Even amid one of the happiest moments of his life – exulting publicly in the birth of his “very healthy baby boy” – Prince Harry admitted to a failure.
While his son was about a week overdue and Harry and wife Meghan Markle “have had a little bit of time to think about names”, they haven’t made a firm decision yet about what to call their firstborn.
“Still thinking … that’s the next bit,” the prince, 34, said at his hastily-arranged press call at Windsor Castle after the baby’s May 6 arrival, reportedly at a London hospital.
Harry teased that the name could be announced within 48 hours when a first photo of the new family of three is expected to be released on Instagram.
But for a couple as literal, thoughtful and social media-aware as the Duke and Duchess of Sussex – whose every choice from fashion to charities to Instagram fonts is planned and edited for relevance and style – picking a name could be a minefield.
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This afternoon, His Royal Highness The Duke of Sussex shared the news of the arrival of his and the Duchess’ first born child. Their son was born early morning on the 6th of May, 2019 and weighs 7lbs and 3oz. Their Royal Highnesses thank you for your support and kindness during this exceptionally joyful time in their lives as they welcome their baby boy.
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In a past life, California actress Meghan had the freedom to wear ripped jeans, and take part in wheelbarrow races while drinking margaritas in a bikini.
She played celebrity beach volleyball and posted platitudes that suggested sprinkles of optimism and fairy dust would solve all problems.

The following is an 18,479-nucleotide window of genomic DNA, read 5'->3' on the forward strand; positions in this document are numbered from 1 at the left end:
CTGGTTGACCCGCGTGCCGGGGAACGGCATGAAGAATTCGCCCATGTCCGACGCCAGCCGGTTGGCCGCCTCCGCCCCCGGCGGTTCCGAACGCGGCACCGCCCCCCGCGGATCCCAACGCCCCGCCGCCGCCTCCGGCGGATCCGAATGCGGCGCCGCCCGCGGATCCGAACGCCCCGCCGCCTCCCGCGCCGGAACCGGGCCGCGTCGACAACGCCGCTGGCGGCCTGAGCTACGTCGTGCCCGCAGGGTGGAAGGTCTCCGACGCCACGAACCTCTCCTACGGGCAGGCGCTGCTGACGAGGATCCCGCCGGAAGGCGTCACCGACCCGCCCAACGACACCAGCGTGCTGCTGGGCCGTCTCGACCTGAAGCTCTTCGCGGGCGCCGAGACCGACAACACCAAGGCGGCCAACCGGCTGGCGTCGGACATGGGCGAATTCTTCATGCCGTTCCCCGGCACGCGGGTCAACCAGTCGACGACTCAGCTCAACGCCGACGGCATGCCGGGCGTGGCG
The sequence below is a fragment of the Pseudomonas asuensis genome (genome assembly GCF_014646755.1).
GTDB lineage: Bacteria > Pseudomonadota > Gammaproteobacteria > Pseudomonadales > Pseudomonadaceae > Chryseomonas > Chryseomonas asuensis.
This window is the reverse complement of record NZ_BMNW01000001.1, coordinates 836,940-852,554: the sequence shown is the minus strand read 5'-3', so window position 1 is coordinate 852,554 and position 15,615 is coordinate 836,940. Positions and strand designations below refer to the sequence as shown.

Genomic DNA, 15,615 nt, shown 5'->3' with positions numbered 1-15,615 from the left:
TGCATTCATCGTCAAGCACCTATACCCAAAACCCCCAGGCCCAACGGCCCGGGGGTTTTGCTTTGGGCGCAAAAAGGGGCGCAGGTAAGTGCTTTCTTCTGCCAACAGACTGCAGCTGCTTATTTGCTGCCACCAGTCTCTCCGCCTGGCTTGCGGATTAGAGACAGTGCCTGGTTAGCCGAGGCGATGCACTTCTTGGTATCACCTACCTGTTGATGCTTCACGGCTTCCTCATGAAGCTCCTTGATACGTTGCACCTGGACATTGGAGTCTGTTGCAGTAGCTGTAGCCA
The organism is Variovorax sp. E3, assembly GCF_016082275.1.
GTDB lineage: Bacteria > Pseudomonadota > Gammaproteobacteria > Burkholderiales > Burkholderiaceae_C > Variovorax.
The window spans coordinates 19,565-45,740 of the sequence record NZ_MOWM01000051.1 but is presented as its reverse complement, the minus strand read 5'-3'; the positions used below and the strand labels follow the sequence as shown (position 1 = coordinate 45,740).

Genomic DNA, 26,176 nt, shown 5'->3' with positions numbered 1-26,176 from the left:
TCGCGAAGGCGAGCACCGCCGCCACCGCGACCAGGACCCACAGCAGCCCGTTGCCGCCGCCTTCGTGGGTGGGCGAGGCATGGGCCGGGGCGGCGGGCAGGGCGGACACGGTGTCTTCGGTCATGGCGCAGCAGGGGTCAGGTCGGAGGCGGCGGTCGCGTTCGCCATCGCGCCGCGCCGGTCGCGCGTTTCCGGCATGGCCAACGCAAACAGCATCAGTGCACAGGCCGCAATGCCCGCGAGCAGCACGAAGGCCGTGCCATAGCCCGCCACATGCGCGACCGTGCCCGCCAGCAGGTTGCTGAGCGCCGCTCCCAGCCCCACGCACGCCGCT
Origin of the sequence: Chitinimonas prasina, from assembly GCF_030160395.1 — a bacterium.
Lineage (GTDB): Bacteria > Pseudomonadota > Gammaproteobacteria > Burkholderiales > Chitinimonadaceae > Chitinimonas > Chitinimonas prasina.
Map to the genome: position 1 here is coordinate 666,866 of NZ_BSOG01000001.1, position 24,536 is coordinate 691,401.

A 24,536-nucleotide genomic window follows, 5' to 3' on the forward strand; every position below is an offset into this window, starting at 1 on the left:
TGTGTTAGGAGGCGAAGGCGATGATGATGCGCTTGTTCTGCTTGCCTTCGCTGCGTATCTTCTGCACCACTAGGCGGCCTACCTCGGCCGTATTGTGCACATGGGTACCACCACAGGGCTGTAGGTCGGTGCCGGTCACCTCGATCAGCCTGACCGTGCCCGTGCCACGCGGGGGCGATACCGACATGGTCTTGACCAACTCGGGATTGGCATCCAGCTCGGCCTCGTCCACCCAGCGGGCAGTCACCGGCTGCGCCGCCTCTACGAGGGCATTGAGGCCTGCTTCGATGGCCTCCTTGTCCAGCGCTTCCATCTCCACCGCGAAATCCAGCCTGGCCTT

Back then, based on her running of blog The Tig, Meghan seemed the sort who might give a baby a surname for a first name, like Hunter, Fletcher or McKenzie.
Now a senior member of the British royal family, Meghan doesn’t have that same leeway, although given that Baby Sussex is only seventh in line to the throne she has a bit more wiggle room than the Cambridges.
Still, Harry and Meghan have their own problems.
First up, there’s the baby’s family name.
He will not be granted the title of His Royal Highness unless the Queen intervenes – as she did with the Cambridge children – and unless Harry and Meghan accept the title.
Mia and Lena Tindall, the daughters of the Queen’s granddaughter Zara Tindall, did not automatically get an HRH title.
So far, the monarch has made no such decree for Baby Sussex, so he reportedly will probably take one of his father’s lesser titles and be styled the Earl of Dumbarton or Baron Kilkeel.
His first name will have to accommodate his mother’s possible desire for a name that reflects her African and American heritage, as well as Harry’s fondness for one that will fit in with the Ruperts and Archies when Baby Sussex goes to Eton.
As per bets placed with British and Australian bookies, there are definite favourites for the little royal but most are problematic.
Functional James is the clear frontrunner. But given the long-standing scuttlebutt about Harry’s mother Princess Diana’s affair with her riding instructor James Hewitt, it could be off the table.
Arthur is also a strong contender, but according to former Vanity Fair editor Tina Brown in her biography The Diana Chronicles, Prince Charles likes to be called Arthur in his most intimate moments.
Alexander is another hot tip, but it was snaffled by the Cambridges for Prince George’s middle name, and Meghan might prefer something that’s not recycled.
Philip would be a nod to the little boy’s great-grandfather but royals are traditionally leery of using the names of living relatives.
Albert has also been mooted, but again has adult connotations: A quick Google search shows it’s slang for a penis piercing.
That leaves the likes of Spencer – Princess Diana’s maiden name (see American fondness for last names, above) – Edward (see avoidance of living royals, above) and a surprise long shot.
Aidan, according to an internet theory, could appeal to both Meghan and Harry because it’s an anagram of Diana.
The same theory, it should be pointed out, did the rounds during Kate’s last pregnancy with Prince Louis and was a furphy.
The outside dark horse? Alfred. It has royal connections – Prince Alfred was Queen Victoria’s second son, a navy serviceman and Duke of Edinburgh – and can shorten to the fashionable Alfie.